The first of August’s two full moons occurred on August 1st as a preview for a so-called “blue moon” rising on Aug. 31. The next time we see two full moons in a single month will be July 2015.

High levels of dust or ash in the atmosphere can make the moon take on various hues, like the orange “harvest” Moon, but “blue” moons aren’t named for their color– they usually look like any other full moon in the sky. Astronomers refer to the second full moon in a single month as a “blue moon.”

The term “once in a blue moon” has long been used to denote rare occurrences, as blue moons appear on average once every 2.7 years.

The existence of blue moons is a result of the fact that lunar months don’t exactly match our calendar months.

It takes 29.5 days for the moon to travel around the Earth, during which time we see the satellite go through all of its phases. But all calendar months (except for February) have 30 or 31 days, so it’s possible to squeeze two full moons into a month every now and again.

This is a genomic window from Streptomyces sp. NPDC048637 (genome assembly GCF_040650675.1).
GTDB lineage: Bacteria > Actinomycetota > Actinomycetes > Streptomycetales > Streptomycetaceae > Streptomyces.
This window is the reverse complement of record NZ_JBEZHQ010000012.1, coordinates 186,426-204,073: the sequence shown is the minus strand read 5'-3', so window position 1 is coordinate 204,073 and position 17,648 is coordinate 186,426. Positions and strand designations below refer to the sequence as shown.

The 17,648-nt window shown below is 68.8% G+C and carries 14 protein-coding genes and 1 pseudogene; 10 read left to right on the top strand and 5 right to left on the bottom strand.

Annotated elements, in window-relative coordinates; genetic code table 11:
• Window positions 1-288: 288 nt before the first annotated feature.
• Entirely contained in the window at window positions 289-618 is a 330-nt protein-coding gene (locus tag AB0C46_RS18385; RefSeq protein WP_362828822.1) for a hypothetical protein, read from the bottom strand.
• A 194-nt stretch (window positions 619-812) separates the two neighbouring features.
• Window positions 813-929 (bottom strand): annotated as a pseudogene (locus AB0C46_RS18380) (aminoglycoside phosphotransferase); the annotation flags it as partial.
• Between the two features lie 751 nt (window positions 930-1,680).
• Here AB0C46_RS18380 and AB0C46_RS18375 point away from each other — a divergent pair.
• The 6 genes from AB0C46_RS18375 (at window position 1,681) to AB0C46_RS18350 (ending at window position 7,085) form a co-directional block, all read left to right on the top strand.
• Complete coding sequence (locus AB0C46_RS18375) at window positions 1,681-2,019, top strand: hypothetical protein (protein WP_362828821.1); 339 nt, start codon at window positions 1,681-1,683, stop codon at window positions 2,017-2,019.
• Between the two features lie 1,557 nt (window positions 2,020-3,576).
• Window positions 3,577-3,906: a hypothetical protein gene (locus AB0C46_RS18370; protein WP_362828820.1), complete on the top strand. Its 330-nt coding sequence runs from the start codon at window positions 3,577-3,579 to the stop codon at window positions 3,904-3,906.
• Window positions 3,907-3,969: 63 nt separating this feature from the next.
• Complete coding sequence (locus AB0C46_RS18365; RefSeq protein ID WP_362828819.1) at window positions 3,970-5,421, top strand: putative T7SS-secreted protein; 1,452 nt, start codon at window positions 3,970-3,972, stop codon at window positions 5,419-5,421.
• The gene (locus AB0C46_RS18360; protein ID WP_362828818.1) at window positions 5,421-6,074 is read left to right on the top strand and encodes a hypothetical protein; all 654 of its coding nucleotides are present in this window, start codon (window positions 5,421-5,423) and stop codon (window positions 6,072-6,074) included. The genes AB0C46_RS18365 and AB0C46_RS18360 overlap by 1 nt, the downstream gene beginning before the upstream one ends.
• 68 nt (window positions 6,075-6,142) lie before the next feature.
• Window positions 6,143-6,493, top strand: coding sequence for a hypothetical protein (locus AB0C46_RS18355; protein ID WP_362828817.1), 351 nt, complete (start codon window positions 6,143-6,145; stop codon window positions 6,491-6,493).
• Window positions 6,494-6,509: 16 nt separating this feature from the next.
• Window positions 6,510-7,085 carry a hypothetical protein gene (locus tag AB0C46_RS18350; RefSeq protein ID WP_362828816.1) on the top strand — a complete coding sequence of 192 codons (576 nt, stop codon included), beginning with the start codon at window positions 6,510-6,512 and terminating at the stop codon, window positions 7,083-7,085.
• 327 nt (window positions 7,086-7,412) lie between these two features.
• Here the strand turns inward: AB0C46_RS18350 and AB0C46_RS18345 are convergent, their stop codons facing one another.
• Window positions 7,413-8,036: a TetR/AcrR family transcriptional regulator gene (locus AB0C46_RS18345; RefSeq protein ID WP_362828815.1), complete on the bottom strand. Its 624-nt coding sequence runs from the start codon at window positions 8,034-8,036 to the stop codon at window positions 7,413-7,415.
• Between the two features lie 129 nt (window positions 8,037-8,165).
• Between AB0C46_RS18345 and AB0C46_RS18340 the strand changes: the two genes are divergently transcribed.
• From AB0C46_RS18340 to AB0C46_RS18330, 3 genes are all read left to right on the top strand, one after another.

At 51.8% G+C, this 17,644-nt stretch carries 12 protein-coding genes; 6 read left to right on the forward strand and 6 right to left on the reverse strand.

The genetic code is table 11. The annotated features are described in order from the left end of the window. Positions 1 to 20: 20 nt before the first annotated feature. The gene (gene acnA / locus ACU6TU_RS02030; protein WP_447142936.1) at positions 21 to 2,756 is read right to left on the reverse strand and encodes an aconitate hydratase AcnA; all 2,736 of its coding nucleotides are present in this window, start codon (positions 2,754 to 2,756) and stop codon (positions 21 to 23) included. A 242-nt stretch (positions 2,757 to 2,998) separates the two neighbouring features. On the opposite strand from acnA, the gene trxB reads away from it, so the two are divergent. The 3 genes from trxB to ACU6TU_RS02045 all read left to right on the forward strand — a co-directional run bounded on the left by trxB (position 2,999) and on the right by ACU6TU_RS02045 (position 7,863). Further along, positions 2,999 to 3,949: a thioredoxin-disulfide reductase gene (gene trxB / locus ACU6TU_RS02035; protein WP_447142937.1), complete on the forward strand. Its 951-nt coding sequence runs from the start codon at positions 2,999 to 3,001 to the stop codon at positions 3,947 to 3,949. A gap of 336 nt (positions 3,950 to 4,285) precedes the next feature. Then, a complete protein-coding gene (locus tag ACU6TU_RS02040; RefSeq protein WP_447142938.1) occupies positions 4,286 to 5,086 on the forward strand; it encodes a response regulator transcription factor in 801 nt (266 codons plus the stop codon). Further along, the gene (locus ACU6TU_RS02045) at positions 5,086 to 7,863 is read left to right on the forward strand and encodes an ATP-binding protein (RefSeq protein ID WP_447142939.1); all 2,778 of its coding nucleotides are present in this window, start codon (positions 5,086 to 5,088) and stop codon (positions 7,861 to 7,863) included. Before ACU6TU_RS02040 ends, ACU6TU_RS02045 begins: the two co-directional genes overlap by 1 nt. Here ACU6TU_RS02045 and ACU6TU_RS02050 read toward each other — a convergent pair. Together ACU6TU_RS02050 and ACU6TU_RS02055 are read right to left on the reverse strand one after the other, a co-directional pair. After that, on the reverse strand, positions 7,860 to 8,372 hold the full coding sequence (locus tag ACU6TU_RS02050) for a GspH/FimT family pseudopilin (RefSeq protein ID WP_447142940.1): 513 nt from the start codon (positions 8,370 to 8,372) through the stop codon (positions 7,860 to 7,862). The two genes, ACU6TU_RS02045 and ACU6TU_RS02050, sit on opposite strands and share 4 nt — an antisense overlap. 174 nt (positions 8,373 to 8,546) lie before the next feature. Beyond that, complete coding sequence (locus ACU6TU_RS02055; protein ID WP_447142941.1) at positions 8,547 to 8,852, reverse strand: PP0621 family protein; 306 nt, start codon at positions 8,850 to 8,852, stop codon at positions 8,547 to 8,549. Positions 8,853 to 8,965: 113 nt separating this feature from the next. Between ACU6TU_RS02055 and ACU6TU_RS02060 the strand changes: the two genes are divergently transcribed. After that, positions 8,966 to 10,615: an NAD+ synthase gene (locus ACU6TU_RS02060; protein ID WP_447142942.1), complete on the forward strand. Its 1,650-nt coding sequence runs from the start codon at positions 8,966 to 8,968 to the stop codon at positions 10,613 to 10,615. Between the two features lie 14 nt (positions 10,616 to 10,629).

Here’s a lunar fact for you: in 1999 sky watchers saw two blue moons in the span of just three months!


NLSI Associate Director Doris Daou clearly explains the Phases of the Moon in this ‘Ask an Astronomer’ episode.

Posted by: Soderman/NLSI Staff
Source: http://eclipse.gsfc.nasa.gov/phase/phases2001.html

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  • NLSI’s LUNAR team tests Kapton film for radio telescopes

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    The Dark Ages Lunar Interferometer (DALI) with polyimide foil and embedded low frequency dipoles will study the early Universe.NLSI’s LUNAR team is testing of a piece of Kapton film at the University of Colorado at Boulder under a vacuum of about 10^-7 torr. The objective of this month long test is to simulate the lunar conditions that the Kapton film will experience during a year on the moon. The vacuum chamber will be cycled between -150 and 100 degrees Celscius with each hot or cold cycle lasting 24 hours.

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The moon is not round, but slightly egg shaped with the large end pointed towards earth.

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